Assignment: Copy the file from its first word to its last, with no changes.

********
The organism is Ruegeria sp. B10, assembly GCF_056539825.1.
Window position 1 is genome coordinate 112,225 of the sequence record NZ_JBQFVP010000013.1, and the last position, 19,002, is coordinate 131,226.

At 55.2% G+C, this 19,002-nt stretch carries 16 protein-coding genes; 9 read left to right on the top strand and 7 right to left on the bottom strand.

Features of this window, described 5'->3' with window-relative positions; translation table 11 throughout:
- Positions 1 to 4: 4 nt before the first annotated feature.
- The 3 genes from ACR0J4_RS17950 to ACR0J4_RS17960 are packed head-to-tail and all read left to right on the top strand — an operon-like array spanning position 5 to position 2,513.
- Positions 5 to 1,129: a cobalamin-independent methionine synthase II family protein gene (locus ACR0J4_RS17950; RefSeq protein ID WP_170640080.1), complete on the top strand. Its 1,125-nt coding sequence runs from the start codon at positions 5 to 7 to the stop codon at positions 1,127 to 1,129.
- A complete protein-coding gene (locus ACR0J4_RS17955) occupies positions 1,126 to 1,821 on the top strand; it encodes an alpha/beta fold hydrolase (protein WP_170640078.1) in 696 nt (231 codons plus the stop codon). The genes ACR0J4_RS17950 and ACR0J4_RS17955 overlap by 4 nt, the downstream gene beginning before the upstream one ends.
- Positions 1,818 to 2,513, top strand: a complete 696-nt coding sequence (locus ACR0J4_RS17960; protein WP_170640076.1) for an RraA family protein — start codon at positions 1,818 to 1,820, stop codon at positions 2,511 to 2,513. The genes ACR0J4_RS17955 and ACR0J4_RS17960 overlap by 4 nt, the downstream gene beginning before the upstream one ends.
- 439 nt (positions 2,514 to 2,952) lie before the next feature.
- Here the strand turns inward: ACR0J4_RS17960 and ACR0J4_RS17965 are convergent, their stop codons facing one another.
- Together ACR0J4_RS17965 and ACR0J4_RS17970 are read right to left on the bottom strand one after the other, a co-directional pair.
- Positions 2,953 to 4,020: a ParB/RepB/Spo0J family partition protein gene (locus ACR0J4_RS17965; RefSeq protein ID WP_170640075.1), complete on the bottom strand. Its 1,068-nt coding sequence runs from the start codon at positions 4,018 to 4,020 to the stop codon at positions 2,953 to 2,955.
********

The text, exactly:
The organism is Ruegeria sp. B10, assembly GCF_056539825.1.
Window position 1 is genome coordinate 112,225 of the sequence record NZ_JBQFVP010000013.1, and the last position, 19,002, is coordinate 131,226.

At 55.2% G+C, this 19,002-nt stretch carries 16 protein-coding genes; 9 read left to right on the top strand and 7 right to left on the bottom strand.

Features of this window, described 5'->3' with window-relative positions; translation table 11 throughout:
- Positions 1 to 4: 4 nt before the first annotated feature.
- The 3 genes from ACR0J4_RS17950 to ACR0J4_RS17960 are packed head-to-tail and all read left to right on the top strand — an operon-like array spanning position 5 to position 2,513.
- Positions 5 to 1,129: a cobalamin-independent methionine synthase II family protein gene (locus ACR0J4_RS17950; RefSeq protein ID WP_170640080.1), complete on the top strand. Its 1,125-nt coding sequence runs from the start codon at positions 5 to 7 to the stop codon at positions 1,127 to 1,129.
- A complete protein-coding gene (locus ACR0J4_RS17955) occupies positions 1,126 to 1,821 on the top strand; it encodes an alpha/beta fold hydrolase (protein WP_170640078.1) in 696 nt (231 codons plus the stop codon). The genes ACR0J4_RS17950 and ACR0J4_RS17955 overlap by 4 nt, the downstream gene beginning before the upstream one ends.
- Positions 1,818 to 2,513, top strand: a complete 696-nt coding sequence (locus ACR0J4_RS17960; protein WP_170640076.1) for an RraA family protein — start codon at positions 1,818 to 1,820, stop codon at positions 2,511 to 2,513. The genes ACR0J4_RS17955 and ACR0J4_RS17960 overlap by 4 nt, the downstream gene beginning before the upstream one ends.
- 439 nt (positions 2,514 to 2,952) lie before the next feature.
- Here the strand turns inward: ACR0J4_RS17960 and ACR0J4_RS17965 are convergent, their stop codons facing one another.
- Together ACR0J4_RS17965 and ACR0J4_RS17970 are read right to left on the bottom strand one after the other, a co-directional pair.
- Positions 2,953 to 4,020: a ParB/RepB/Spo0J family partition protein gene (locus ACR0J4_RS17965; RefSeq protein ID WP_170640075.1), complete on the bottom strand. Its 1,068-nt coding sequence runs from the start codon at positions 4,018 to 4,020 to the stop codon at positions 2,953 to 2,955.